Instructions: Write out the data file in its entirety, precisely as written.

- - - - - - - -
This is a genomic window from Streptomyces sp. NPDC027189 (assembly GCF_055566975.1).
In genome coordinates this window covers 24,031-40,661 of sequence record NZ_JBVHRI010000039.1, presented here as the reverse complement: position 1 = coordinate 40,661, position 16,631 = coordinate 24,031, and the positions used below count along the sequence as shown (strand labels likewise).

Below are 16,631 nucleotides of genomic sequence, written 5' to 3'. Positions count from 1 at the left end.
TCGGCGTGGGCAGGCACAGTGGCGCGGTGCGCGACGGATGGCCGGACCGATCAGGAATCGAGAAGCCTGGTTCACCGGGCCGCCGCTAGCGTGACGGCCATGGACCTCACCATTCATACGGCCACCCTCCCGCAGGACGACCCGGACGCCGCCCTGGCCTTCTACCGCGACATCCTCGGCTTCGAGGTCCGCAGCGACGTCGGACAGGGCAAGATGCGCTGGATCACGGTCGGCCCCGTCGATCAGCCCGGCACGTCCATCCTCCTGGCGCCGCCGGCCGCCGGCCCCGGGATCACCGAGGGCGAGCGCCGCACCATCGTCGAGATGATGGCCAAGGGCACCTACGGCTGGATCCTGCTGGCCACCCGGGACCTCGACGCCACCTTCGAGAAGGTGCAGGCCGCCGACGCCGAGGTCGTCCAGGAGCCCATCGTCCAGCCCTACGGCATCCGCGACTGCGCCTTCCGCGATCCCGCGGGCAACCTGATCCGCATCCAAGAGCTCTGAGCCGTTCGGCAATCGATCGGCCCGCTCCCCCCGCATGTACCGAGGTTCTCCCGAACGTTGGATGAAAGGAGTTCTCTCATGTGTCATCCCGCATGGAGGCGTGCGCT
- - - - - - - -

This is a genomic window from Streptomyces sp. NPDC027189 (assembly GCF_055566975.1).
In genome coordinates this window covers 24,031-40,661 of sequence record NZ_JBVHRI010000039.1, presented here as the reverse complement: position 1 = coordinate 40,661, position 16,631 = coordinate 24,031, and the positions used below count along the sequence as shown (strand labels likewise).

Below are 16,631 nucleotides of genomic sequence, written 5' to 3'. Positions count from 1 at the left end.
TCGGCGTGGGCAGGCACAGTGGCGCGGTGCGCGACGGATGGCCGGACCGATCAGGAATCGAGAAGCCTGGTTCACCGGGCCGCCGCTAGCGTGACGGCCATGGACCTCACCATTCATACGGCCACCCTCCCGCAGGACGACCCGGACGCCGCCCTGGCCTTCTACCGCGACATCCTCGGCTTCGAGGTCCGCAGCGACGTCGGACAGGGCAAGATGCGCTGGATCACGGTCGGCCCCGTCGATCAGCCCGGCACGTCCATCCTCCTGGCGCCGCCGGCCGCCGGCCCCGGGATCACCGAGGGCGAGCGCCGCACCATCGTCGAGATGATGGCCAAGGGCACCTACGGCTGGATCCTGCTGGCCACCCGGGACCTCGACGCCACCTTCGAGAAGGTGCAGGCCGCCGACGCCGAGGTCGTCCAGGAGCCCATCGTCCAGCCCTACGGCATCCGCGACTGCGCCTTCCGCGATCCCGCGGGCAACCTGATCCGCATCCAAGAGCTCTGAGCCGTTCGGCAATCGATCGGCCCGCTCCCCCCGCATGTACCGAGGTTCTCCCGAACGTTGGATGAAAGGAGTTCTCTCATGTGTCATCCCGCATGGAGGCGTGCGCT